There is another story about a master who announced to the brothers in the order that a young monk had reached an advanced state of enlightenment. The news caused a stir in the monastery. Some of the members found the young monk and asked: “Is it true that you have reached enlightenment?”
“It is,” the young monk replied.
“And how do you feel now?” They asked.
“As miserable as ever,” replied the young monk.
I guess you could say, SAINTS ARE PEOPLE TOO. Sainthood does not deny our humanity, it acknowledges our humanity. It isn’t what you achieve, it’s what God has achieved in you that sanctifies you and makes you holy.
Now having said all this, it’s also true that we need only watch CNN or the film at 11 for a few minutes to know that we are fully capable of denying this holiness within us. We can abuse it and profane it, we can obscure God’s presence within us to where it is nearly invisible, but we cannot make it go away.
Fred Craddock tells the famous story of a time when he was visiting a small town in Tennessee on a short vacation one summer. He and his wife found a quiet little restaurant where they looked forward to a private meal, just the two of them. During dinner an elderly gentleman who had been visiting guests at various tables in the restaurant, approached them and broke their privacy. “Where are you folks from?” he asked.
“Oklahoma,” was the answer.
“What do you do?” he asked Craddock.
“I teach homiletics at the graduate seminary of Phillips University.”
“Oh, so you teach preachers do you. Well, have I got a story for you,” and with that he pulled up a chair and sat down at the couple’s table. The man reached out with his hand and introduced himself. “I’m Ben Hooper.” I was born not far from here across the mountains. My mother wasn’t married when I was born, so I had a hard time. When I started to school my classmates had a name for me, and it wasn’t a very nice name.
I used to go off by myself at recess and during lunch-time because the taunts of my playmates hurt so much. It was just as bad on the weekends when I would go downtown. I could feel every eye burning a hole through me. They all were wondering just who my real father was.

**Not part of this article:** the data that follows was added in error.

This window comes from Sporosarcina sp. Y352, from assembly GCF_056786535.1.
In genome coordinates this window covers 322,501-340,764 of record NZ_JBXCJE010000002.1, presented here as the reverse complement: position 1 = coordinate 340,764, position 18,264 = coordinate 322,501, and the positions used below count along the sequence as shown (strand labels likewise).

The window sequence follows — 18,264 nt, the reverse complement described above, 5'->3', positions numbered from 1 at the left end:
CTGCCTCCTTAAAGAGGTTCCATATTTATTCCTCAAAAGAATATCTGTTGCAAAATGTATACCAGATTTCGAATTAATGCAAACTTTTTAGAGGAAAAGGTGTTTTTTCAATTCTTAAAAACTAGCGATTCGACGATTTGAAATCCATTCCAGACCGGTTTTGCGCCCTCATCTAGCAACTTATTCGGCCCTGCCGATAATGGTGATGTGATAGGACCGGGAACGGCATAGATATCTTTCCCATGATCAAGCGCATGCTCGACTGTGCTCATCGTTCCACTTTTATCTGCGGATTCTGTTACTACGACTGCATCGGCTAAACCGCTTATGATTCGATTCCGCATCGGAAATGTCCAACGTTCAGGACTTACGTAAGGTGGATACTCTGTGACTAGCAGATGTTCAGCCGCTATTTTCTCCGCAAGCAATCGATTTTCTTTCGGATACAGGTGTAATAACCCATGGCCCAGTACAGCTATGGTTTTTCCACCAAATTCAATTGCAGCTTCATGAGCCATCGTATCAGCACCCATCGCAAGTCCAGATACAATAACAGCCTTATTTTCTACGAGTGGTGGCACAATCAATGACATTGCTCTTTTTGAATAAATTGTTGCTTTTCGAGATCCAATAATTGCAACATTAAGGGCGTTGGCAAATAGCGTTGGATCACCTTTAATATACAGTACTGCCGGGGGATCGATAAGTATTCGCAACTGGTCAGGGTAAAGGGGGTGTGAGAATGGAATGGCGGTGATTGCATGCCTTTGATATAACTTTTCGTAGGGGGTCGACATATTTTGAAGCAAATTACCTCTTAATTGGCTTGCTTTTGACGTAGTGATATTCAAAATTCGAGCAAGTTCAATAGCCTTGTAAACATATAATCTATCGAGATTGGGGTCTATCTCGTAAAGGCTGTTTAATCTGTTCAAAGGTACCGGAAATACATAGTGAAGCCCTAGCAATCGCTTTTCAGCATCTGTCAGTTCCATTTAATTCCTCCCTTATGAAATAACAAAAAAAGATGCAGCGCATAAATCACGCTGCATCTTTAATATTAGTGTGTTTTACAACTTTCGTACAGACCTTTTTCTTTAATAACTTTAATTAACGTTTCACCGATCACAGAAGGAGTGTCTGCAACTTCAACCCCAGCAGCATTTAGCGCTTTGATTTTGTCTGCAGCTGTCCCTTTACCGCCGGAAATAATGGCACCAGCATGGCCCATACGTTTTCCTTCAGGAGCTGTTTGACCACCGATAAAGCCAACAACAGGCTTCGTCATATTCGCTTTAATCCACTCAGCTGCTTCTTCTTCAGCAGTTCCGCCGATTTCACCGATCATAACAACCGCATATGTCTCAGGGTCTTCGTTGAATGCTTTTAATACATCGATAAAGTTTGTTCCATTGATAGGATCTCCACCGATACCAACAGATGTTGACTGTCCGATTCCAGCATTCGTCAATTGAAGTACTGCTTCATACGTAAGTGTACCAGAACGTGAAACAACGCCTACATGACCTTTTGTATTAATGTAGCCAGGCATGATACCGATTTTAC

When I was about 12 years old, a new preacher came to our church. To avoid all the looks, I used to sneak into church late and slip out early. But one Sunday morning the preacher said the closing benediction so fast that I got caught, and I had to walk out with the crowd. Everyone was staring at me, as we made our way to the door. Suddenly, I felt a big hand on my shoulder. I looked up, and the preacher was looking straight at me.
“Who are you, son? Whose boy are you?”
It was the same thing all over again, I thought. Even the preacher was putting me down. The preacher didn’t say anything else for a while. He just stared at me, studying my face. And then he began to smile a big smile of recognition.
“Wait a minute,” he said, I know who you are. I see the family resemblance. You’re a son of God!”
With that, he slapped me on the back and said, “Boy, you’ve got a great inheritance. Go out and claim it.”
As old Ben stood up to take his leave of them, he said, “that was the most important single sentence ever spoken to me.”
And with that he shook their hands, and continued on to another table to greet old friends.
Craddock came to realize later that the Ben Hooper who told this story to him in that little restaurant was a former Governor of the State of Tennessee.
You are children of God. You are holy. You are saints. It’s high time we started proclaiming it, celebrating it, and, yes, living up to it. You have a great inheritance. Go out and claim it.